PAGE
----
Friday, April 20, 2007


Ask me something, and I'll try to answer.

(Just don't ask about American Idol or other reality TV, because I don't watch it.)

Monday, April 16, 2007

Surprise, Surprise (and Surprise)

I'm going through my notebooks tonight as I prepare a writing workshop that starts Wednesday. (The other one I'm teaching this spring began on Saturday; I'm teaching a lot these days! I live in The Condo That Teaching Built!) I came across an exercise I devised exactly ten years ago: Write down three surprises from the last two days, then write about one of them for two pages.

On a separate page is a list of my surprises, which I must have written down to see if I could come up with three of my own -- to see if it was in fact doable -- before giving the assignment to my students (though I'm pretty sure I didn't write the two pages; I was too busy for that even then!).

Here are my three surprises from that day in spring 1997:

1. How windy it was last night walking to S's.*
2. How long it had been since I'd spun around and gotten dizzy.**
3. How Andy Garcia still takes my breath away after having a picture of him on my wall all this time.***

*Funny I should come across this today, one of the windiest days in memory.

**I have no recollection of what I had done in the two days prior to writing this that entailed spinning around and getting dizzy; I do know that, ten years later, I have gotten extremely dizzy being spun around madly by a sadistic two-step leader.

***Andy Garcia still takes my breath away, though I no longer have that magazine photo of him with a dog that for a couple of years -- in my thirties, like an infatuated tween -- I kept taped to my kitchen wall.
(I can't believe I just found the actual photo online, albeit a crappy version of it.)

Three surprises from April 14-16 2007:

1. I still have that forgotten blue V-neck sweater from the Gap that I never wear because it's not the right shade of blue for me. (I wore it today anyway.)

2. A friend told me last night that a guy I'd met at a party the previous weekend let it be known that he "liked" me. (Echoes of tweeniness again!) The surprise wasn't so much that he "liked" me per se; it was that what I'd wondered in the back of my mind as I talked to him turned out to be correct. (But he's partnered, and I'm not looking anyway.)

3. After being annoyed by an e-mail about our dogs from S -- my ex, and the one to whose house I was walking on that surprisingly windy night ten years ago -- I couldn't resist, later in the day, sending him a review of a movie that I knew he'd be interested in, and that we would have loved seeing together had it come out ten years ago. I didn't enclose a message, and he didn't reply. Neither of which was a surprise.

Checking In

After more than a year at it, I still struggle internally with what I want this blog to be. That's part -- but only part -- of the reason I haven't posted much lately.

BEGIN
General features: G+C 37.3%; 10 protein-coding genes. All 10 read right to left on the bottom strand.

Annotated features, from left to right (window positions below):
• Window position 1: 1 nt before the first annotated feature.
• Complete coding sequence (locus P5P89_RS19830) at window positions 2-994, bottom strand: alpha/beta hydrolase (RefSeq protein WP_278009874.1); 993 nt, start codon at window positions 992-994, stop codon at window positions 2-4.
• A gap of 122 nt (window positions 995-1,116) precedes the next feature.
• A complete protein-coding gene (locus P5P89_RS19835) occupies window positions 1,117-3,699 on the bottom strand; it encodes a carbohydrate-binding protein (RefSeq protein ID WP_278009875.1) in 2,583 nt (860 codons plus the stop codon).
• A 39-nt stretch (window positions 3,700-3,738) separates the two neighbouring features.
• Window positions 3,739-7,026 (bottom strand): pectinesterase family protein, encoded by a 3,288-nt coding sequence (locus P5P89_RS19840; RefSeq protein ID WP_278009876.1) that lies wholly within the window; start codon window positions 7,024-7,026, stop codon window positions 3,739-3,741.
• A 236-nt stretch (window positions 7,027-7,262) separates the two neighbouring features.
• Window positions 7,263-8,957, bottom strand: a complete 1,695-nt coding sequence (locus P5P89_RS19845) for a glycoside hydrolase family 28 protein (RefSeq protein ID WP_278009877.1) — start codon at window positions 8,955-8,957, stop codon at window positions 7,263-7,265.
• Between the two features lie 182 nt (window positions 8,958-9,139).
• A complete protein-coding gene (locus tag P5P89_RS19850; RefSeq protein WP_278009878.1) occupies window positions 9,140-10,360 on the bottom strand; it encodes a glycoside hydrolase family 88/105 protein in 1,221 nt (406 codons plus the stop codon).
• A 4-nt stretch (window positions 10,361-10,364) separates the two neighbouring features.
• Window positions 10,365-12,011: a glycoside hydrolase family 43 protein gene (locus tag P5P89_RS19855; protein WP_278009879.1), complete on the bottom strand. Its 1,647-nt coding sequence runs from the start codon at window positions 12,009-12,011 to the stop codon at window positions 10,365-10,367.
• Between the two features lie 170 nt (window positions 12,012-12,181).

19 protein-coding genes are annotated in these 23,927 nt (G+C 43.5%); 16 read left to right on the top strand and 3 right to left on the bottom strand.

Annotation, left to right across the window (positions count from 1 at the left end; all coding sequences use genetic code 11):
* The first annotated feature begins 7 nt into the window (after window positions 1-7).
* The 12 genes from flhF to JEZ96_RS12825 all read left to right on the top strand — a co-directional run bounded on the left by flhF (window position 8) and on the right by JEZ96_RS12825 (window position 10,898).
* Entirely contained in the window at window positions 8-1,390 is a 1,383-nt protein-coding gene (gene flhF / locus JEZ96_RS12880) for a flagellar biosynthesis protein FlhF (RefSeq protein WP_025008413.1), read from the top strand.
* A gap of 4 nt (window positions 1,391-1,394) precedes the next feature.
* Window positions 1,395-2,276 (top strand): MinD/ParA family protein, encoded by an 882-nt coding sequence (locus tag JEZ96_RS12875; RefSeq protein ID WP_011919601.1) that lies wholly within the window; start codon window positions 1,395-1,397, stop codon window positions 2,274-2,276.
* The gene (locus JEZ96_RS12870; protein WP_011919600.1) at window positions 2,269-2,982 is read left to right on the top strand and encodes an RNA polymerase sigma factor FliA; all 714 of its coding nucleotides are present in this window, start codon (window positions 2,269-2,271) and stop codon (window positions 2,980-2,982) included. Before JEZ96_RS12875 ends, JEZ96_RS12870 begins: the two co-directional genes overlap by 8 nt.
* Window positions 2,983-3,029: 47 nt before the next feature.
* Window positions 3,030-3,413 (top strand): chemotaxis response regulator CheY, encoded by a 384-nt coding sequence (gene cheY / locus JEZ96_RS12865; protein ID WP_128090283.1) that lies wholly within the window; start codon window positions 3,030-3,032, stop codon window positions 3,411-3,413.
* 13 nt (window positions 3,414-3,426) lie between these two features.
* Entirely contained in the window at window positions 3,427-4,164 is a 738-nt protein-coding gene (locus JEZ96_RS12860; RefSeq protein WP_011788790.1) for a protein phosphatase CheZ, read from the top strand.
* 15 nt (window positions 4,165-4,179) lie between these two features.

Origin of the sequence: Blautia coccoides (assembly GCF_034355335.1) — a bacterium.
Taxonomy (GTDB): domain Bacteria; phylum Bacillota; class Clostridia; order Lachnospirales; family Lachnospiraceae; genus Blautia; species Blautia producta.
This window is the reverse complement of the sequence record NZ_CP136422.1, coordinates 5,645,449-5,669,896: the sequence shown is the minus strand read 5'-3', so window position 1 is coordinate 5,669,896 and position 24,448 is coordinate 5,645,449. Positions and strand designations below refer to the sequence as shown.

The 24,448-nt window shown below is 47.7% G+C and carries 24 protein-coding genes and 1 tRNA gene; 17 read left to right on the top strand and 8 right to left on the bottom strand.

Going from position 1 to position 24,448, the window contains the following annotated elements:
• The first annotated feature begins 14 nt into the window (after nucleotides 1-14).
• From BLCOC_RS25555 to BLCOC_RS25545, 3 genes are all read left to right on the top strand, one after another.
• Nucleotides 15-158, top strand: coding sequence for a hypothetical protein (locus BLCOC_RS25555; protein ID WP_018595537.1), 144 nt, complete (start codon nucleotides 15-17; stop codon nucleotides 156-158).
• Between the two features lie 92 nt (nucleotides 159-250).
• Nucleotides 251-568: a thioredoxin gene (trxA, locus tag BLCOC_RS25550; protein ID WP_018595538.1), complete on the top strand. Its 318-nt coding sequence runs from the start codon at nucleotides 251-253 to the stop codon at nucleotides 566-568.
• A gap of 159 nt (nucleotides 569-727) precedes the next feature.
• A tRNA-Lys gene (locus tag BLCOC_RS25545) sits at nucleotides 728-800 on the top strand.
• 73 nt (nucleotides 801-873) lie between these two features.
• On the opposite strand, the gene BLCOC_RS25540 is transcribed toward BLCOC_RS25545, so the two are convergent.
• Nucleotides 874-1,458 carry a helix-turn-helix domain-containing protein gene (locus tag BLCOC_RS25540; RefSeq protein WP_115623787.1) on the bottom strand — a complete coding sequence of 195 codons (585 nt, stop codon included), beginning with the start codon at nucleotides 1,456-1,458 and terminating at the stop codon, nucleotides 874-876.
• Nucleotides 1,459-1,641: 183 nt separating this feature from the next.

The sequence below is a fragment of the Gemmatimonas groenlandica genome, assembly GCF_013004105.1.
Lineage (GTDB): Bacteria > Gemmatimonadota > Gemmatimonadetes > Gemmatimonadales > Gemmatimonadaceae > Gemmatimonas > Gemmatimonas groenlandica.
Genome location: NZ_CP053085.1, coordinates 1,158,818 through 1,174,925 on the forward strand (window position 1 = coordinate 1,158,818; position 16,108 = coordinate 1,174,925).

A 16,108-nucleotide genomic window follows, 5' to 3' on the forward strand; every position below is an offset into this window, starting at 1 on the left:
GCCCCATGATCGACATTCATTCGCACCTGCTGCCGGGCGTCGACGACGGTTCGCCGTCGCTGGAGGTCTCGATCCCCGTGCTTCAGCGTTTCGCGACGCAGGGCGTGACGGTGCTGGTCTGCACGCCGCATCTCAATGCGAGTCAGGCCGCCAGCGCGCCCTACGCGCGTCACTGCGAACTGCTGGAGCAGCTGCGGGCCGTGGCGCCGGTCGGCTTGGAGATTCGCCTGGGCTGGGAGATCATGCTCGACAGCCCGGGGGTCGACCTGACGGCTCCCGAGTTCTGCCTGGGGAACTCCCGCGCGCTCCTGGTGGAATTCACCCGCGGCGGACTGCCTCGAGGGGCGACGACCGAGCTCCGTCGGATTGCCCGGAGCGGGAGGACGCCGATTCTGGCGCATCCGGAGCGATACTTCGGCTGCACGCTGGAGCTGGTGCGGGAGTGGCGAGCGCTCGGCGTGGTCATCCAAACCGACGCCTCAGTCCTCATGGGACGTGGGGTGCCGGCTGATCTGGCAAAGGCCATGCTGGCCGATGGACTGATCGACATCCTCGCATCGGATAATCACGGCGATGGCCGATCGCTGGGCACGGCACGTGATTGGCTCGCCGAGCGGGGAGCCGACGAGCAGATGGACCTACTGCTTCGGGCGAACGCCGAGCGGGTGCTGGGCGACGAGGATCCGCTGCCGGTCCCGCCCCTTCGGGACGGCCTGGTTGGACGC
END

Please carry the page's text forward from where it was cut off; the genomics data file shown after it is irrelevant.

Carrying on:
I've never been satisfied with the lack of a theme or focus here. Sometimes I want the blog to be more personal than it is, sometimes more of an opinionated commentary on what's going on in the world, sometimes just a vehicle for recommending reading or music or movies (which I never seem to watch anymore). Sometimes I wish I wrote longer and more thoughtful posts (I'm aware that I did
so more in the early days); sometimes I think that, when it comes to blogging, conciseness is all. Sometimes I want to share episodes from my life but never get around to it. And sometimes I don't know where to begin.

So the result is I do a little of all of those things. And remain creatively restless -- at the moment, more precisely, distracted. Unsettled over still being unsettled.


Tuesday, April 10, 2007

On This Date in History: No One Around to Ask

Twenty-five years ago today, I was in Rome -- the first and only time I've ever been in that beautiful city.

It's hard to select a passage from my journal because (1) it's full of cliches -- walking through the museums of St. Peter's was "like being part of a herd of cattle"; in the Sistine Chapel, people were "packed in like sardines" -- and (2) I had just had a traumatic falling-out with an American friend I'd been traveling through Austria with on our way to Italy, so my account of Rome is also the account of our "breakup" in the train station and the subsequent social nightmare of running into her, the very next day, with two other friends we had been planning to meet and continue traveling with as a foursome.

Rome ended up being my first real experience of seeing a foreign city totally on my own, and I loved it despite the pain and awkwardness of
the adolescent drama that had deposited me there. Here, though, is a moment I remember well, even without a diary's prompting: